The U.S. government said Sunday that it has initiated contacts through "diplomatic and political channels" with Latin American countries through which Edward Snowden may travel after Washington accused the former CIA employee of spying and prepared an extradition request for him.

The U.S. government went on to advise Latin American governments that Snowden - a former National Security Administration contractor - is wanted on serious criminal charges and should not be permitted to do any more traveling around the world after already traveling to Hong Kong and Russia - or to any country that could serve as his final asylum destination, a top official in the Barack Obama administration told Efe, requesting anonymity.

The official did not mention any countries by name, but WikiLeaks, which on Sunday helped Snowden abandon Hong Kong and travel to Russia, said on its Web page that he will travel on to Ecuador by a safe route after requesting political asylum there.

When asked by Efe about the possibility that Snowden will travel to Ecuador and receive political asylum there, the U.S. official said that he/she would not discuss hypothetical situations.

The United States and Ecuador have had an extradition treaty in place since 1872 and supplemented it in 1939.

Last year, Quito granted WikiLeaks founder Julian Assange asylum, but he is still in the Ecuadorian Embassy in London awaiting a safe conduct guarantee from Great Britain.

Ecuadorian Foreign Minister Ricardo Patiño said Sunday on his Twitter account that Snowden had asked Quito for asylum but he provided no further details, saying only: "The Ecuadorian government received an asylum request from Edward #Snowden."

Meanwhile, a flight from Hong Kong landed in Moscow at 5:05 p.m. local time (1305 GMT) and a source with the Russian news agency Interfax said that "Passenger Edward Snowdon not only registered for the flight but it is also absolutely certain that is on board the aircraft. He put his name on the embarkation list" in Hong Kong.

The source added that speculation was that Snowden will spend the night in the Venezuelan Embassy in the Russian capital, although the situation was unclear and apparently it was Ecuadorian officials who contacted the U.S. citizen in Moscow after he landed.

The Interfax source also said that Snowden could be welcomed by Venezuelan (or other) embassy personnel right at the aircraft stairway, immediately enter a diplomatic vehicle and be taken to a foreign embassy, not formally entering Russian territory and thus not being subject to arrest by Russian authorities.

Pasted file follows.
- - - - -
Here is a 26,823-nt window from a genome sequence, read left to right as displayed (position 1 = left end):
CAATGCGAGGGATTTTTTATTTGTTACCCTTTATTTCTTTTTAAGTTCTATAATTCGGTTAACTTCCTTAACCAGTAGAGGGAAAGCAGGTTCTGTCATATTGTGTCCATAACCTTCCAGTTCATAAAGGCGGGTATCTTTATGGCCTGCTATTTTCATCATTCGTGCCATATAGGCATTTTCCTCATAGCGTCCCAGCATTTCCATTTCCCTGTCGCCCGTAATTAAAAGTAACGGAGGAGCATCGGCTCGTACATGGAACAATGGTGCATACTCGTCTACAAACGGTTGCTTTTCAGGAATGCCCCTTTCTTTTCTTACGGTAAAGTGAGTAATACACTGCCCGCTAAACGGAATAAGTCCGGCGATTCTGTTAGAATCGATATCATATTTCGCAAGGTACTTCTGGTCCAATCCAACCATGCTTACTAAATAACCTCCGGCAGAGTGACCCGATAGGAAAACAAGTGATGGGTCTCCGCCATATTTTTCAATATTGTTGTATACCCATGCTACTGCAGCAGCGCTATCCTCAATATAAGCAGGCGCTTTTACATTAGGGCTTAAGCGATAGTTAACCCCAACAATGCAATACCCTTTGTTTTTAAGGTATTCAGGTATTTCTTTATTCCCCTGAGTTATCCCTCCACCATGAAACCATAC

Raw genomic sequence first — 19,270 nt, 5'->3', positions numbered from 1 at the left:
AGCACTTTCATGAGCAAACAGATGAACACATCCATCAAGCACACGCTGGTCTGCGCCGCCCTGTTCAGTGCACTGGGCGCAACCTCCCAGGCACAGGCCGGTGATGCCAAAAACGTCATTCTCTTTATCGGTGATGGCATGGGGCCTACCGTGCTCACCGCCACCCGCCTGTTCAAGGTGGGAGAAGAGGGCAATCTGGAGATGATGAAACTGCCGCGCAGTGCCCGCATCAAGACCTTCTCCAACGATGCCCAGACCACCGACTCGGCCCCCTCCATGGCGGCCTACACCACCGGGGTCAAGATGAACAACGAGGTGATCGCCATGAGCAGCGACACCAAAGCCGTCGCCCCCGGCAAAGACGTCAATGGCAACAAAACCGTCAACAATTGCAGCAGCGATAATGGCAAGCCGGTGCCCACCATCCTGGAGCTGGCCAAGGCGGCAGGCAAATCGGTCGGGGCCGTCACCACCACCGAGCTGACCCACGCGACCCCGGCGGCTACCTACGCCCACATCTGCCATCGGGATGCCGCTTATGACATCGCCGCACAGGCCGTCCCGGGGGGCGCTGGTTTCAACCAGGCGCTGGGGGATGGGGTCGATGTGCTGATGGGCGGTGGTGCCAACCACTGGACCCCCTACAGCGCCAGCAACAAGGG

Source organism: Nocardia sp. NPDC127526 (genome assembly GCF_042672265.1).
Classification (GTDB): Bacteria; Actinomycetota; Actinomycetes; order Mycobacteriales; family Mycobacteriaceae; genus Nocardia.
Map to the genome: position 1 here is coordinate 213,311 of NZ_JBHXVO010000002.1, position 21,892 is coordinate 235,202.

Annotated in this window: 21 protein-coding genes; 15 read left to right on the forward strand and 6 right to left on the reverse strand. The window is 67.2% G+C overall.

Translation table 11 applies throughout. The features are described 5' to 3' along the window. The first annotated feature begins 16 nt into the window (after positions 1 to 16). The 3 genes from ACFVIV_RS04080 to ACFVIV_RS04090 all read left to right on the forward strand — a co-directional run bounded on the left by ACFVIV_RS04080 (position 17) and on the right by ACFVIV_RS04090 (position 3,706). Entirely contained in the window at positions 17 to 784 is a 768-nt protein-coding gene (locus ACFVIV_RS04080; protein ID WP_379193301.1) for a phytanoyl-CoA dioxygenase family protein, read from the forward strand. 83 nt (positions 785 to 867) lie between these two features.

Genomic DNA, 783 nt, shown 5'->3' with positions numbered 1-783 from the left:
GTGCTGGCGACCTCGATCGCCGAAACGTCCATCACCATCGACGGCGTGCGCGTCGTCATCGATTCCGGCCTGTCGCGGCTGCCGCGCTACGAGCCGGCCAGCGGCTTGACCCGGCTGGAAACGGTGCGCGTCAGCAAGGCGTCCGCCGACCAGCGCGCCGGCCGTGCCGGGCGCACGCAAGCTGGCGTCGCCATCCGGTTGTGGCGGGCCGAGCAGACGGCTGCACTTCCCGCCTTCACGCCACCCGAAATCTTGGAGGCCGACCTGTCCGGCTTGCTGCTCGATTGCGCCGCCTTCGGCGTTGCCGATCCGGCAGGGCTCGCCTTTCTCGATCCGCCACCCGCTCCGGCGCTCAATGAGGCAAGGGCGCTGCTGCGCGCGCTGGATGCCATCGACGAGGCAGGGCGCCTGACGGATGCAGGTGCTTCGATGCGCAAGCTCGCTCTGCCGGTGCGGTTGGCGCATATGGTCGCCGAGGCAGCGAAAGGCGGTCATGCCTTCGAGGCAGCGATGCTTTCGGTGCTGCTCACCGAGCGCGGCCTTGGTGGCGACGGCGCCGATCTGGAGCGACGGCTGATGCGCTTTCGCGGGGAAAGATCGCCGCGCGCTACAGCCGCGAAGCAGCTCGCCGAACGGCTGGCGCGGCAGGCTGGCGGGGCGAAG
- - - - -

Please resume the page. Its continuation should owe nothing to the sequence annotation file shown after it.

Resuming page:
However, local news agencies in Moscow reported that Snowden has not left the airport because he does not have a Russian visa.

U.S. federal prosecutors charged Snowden, who leaked classified documents about government surveillance programs to media outlets, with theft of government property and violations of the 1917 Espionage Act, the Washington Post reported on the weekend.

The criminal complaint was filed last week under seal in federal court in Virginia, U.S. authorities told the daily. Each of the charges - unsealed on Friday - carries a maximum sentence of 10 years in prison.

Snowden, 30, fled to Hong Kong in early June after leaking a haul of documents about two top-secret NSA surveillance programs to London newspaper The Guardian and The Washington Post.

His leaks brought to light programs to store data on virtually all phone calls in the United States and collect e-mails of foreigners and have sparked debate about the proper scope of government surveillance and to what extent the NSA should be allowed to infringe upon people's privacy.

According to the complaint, Snowden has been charged with "theft of government property, unauthorized communication of national defense information, and willful communication of classified communications intelligence information to an unauthorized person."

State Department spokesperson Jen Psaki said on Sunday that the U.S. government revokes the passports of citizens wanted for serious crimes although that does not affect their citizenship.

Several experts assured Sunday television analysis programs in the United States that an extradition treaty does not necessarily guarantee that a person will be returned to the United States, and in any case that process can take many months. EFE